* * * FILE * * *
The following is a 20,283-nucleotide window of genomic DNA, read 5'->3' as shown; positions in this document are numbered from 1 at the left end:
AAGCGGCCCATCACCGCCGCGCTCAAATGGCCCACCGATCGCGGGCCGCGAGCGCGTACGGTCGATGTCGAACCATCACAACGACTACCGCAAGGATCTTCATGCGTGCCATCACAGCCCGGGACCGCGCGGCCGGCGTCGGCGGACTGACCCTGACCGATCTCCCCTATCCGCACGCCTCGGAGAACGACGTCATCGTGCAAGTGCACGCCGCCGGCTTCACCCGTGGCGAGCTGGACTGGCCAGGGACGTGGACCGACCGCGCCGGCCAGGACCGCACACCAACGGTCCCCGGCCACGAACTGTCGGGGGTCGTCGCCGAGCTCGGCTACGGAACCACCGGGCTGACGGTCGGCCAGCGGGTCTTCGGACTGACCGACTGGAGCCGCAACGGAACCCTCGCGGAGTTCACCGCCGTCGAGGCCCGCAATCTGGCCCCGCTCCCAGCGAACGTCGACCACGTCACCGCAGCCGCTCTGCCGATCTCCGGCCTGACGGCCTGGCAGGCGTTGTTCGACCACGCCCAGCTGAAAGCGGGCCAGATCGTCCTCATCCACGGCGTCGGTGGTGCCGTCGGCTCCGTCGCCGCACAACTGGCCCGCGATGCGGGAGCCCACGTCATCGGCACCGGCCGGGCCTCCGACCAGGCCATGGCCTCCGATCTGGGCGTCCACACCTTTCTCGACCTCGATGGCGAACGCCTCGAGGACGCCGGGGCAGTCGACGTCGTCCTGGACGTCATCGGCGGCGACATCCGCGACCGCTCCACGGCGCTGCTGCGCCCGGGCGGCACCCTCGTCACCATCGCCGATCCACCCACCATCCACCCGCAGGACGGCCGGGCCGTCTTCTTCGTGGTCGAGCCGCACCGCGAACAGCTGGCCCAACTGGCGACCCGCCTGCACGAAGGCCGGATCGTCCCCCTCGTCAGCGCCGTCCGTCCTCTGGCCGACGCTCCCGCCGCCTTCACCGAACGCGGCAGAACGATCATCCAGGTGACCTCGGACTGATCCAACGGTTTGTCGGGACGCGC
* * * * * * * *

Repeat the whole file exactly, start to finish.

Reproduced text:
The following is a 20,283-nucleotide window of genomic DNA, read 5'->3' as shown; positions in this document are numbered from 1 at the left end:
AAGCGGCCCATCACCGCCGCGCTCAAATGGCCCACCGATCGCGGGCCGCGAGCGCGTACGGTCGATGTCGAACCATCACAACGACTACCGCAAGGATCTTCATGCGTGCCATCACAGCCCGGGACCGCGCGGCCGGCGTCGGCGGACTGACCCTGACCGATCTCCCCTATCCGCACGCCTCGGAGAACGACGTCATCGTGCAAGTGCACGCCGCCGGCTTCACCCGTGGCGAGCTGGACTGGCCAGGGACGTGGACCGACCGCGCCGGCCAGGACCGCACACCAACGGTCCCCGGCCACGAACTGTCGGGGGTCGTCGCCGAGCTCGGCTACGGAACCACCGGGCTGACGGTCGGCCAGCGGGTCTTCGGACTGACCGACTGGAGCCGCAACGGAACCCTCGCGGAGTTCACCGCCGTCGAGGCCCGCAATCTGGCCCCGCTCCCAGCGAACGTCGACCACGTCACCGCAGCCGCTCTGCCGATCTCCGGCCTGACGGCCTGGCAGGCGTTGTTCGACCACGCCCAGCTGAAAGCGGGCCAGATCGTCCTCATCCACGGCGTCGGTGGTGCCGTCGGCTCCGTCGCCGCACAACTGGCCCGCGATGCGGGAGCCCACGTCATCGGCACCGGCCGGGCCTCCGACCAGGCCATGGCCTCCGATCTGGGCGTCCACACCTTTCTCGACCTCGATGGCGAACGCCTCGAGGACGCCGGGGCAGTCGACGTCGTCCTGGACGTCATCGGCGGCGACATCCGCGACCGCTCCACGGCGCTGCTGCGCCCGGGCGGCACCCTCGTCACCATCGCCGATCCACCCACCATCCACCCGCAGGACGGCCGGGCCGTCTTCTTCGTGGTCGAGCCGCACCGCGAACAGCTGGCCCAACTGGCGACCCGCCTGCACGAAGGCCGGATCGTCCCCCTCGTCAGCGCCGTCCGTCCTCTGGCCGACGCTCCCGCCGCCTTCACCGAACGCGGCAGAACGATCATCCAGGTGACCTCGGACTGATCCAACGGTTTGTCGGGACGCGC